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Mosquitoes Infected with West Nile Virus Found in Areas of Campbell, Los Gatos, Monte Sereno, and San José

Published on: 6/30/2014 1:54 PM
Limited Fogging to be Carried Out on July 1
SANTA CLARA COUNTY, CALIF. – The Santa Clara County Vector Control District (SCCVCD) confirmed on June 24 that adult mosquitoes collected from the 95030, 95032, 95008, and 95124 ZIP code areas of the cities of Campbell, Los Gatos, Monte Sereno, and San José tested positive for West Nile virus (WNV).  The detection of mosquitoes infected with WNV has prompted the scheduling of a mosquito fogging treatment in the surrounding area, in an effort to prevent human cases of WNV.  Weather permitting; the ground fogging is scheduled for Tuesday, July 1, at 11:00 p.m., and is planned to last for several hours. The zone is centered at Los Gatos Blvd. and Lark Ave.
“There is no cure for the West Nile Virus disease, only prevention” said Acting District Manager Russ Parman.  “Draining standing water around your house reduces breeding sites for mosquitoes and helps reduce risk for human infections.”
The fogging area is generally bordered by White Oaks Rd. on the north; Charlotte Ave. and Blossom Vista Ave. on the east; Shannon Rd. and Blossom Hill Rd. on the south; and Winchester Blvd. and Golf link Dr. on the west.  A live map can be viewed at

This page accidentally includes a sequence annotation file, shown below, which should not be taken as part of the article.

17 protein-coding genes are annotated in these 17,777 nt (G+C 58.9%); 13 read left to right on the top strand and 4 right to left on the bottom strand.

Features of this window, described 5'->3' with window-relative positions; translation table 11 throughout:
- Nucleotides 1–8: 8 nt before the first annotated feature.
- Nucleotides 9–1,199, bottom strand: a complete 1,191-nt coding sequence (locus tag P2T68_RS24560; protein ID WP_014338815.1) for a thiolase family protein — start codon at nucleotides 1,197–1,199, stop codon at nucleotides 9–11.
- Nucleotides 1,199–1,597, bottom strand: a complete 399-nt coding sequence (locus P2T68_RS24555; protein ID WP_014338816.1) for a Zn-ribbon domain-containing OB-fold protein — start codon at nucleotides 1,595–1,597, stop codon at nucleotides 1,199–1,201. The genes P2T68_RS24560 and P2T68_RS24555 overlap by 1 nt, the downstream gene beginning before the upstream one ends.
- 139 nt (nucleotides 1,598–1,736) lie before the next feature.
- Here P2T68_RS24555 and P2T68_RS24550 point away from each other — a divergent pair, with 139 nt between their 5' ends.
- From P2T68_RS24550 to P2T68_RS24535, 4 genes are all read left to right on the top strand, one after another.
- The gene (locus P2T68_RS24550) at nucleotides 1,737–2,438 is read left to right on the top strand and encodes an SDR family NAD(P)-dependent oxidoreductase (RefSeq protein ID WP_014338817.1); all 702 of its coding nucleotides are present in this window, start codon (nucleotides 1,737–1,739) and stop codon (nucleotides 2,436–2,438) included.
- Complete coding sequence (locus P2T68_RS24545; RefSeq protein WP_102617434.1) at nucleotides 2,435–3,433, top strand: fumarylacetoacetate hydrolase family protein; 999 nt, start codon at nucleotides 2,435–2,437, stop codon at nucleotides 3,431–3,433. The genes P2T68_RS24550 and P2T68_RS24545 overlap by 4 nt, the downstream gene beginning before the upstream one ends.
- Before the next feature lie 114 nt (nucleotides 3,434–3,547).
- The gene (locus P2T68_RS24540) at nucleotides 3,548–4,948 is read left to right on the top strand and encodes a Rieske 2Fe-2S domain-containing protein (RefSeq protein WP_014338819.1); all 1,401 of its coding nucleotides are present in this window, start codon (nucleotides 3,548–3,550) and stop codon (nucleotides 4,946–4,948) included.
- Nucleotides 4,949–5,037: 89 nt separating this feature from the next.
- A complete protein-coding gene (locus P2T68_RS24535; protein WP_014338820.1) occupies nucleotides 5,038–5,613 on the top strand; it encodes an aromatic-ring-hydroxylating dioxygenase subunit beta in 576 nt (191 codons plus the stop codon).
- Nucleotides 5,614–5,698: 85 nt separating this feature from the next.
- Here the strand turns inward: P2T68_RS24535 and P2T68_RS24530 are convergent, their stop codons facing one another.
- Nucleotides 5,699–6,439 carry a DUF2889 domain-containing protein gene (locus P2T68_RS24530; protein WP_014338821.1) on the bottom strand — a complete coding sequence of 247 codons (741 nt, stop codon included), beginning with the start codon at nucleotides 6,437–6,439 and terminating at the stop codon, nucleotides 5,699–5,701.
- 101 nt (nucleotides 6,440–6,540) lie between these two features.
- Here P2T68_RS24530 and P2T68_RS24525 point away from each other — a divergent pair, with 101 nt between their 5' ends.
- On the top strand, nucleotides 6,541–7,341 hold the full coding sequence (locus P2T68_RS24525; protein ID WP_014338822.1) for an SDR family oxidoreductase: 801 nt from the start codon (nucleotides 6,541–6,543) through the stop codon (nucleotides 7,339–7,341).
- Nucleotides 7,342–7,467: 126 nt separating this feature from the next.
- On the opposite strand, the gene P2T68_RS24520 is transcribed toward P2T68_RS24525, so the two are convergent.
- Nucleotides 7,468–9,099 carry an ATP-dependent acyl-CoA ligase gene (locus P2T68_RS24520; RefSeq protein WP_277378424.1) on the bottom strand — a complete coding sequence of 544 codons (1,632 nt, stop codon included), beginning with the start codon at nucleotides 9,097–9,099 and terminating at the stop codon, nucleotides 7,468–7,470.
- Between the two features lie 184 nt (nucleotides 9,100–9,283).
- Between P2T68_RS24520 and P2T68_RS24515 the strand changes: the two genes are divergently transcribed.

Information packets were distributed in the fogging area beginning on Thursday, June 26, notifying residents about the fogging operation.  As an added convenience, on Monday, June 30 and Tuesday, July 1 staff from the SCCVCD will be available during extended hours from 7:30 a.m. to 7 p.m. via a dedicated phone line/voicemail (800-314-2427) to answer questions and provide information.
Transmitted by mosquito bites, WNV causes mild to severe flu-like symptoms such as fever, headache, body aches, and, in severe cases, significant neurological damage or even death.  The elderly and those with compromised immune systems are most susceptible.  Since the arrival of WNV to California in 2003, 4006 people across the State have contracted the disease; 145 of those cases were fatal.
“Residents can play a strategic role in preventing the spread of West Nile Virus,” said Parman.  “It is important to remain vigilant by taking practical steps to eliminate mosquito breeding areas.”
Some practical measures against mosquito bites are:
At home:
· DRAIN or DUMP standing water weekly since this is where mosquitoes lay eggs.  Check items such as flowerpots and planter bases, toys, cans, leaky water faucets and sprinklers, rain gutters, buckets, pools, ponds, and old tires.
·Clean and scrub bird baths and pet-watering dishes weekly.
·Make sure your DOORS and windows have tight-fitting screens. 
· Limit outdoor activities during DUSK & DAWN to prevent mosquito bites.  Those are the times when the mosquitoes that transmit WNV are most active. 
If you need to go outside in an area where mosquitoes are active:
· DRESS in long sleeve shirts and long pants, preferably of light colors.
· Apply insect repellent following label instructions.
Contact the Vector Control District if you are being bothered by mosquitoes or know of a potential mosquito-breeding source.
For free assistance on mosquito control, WNV, or other vectors, residents can contact the District office by calling (408) 918-4770 or fill out a service request online.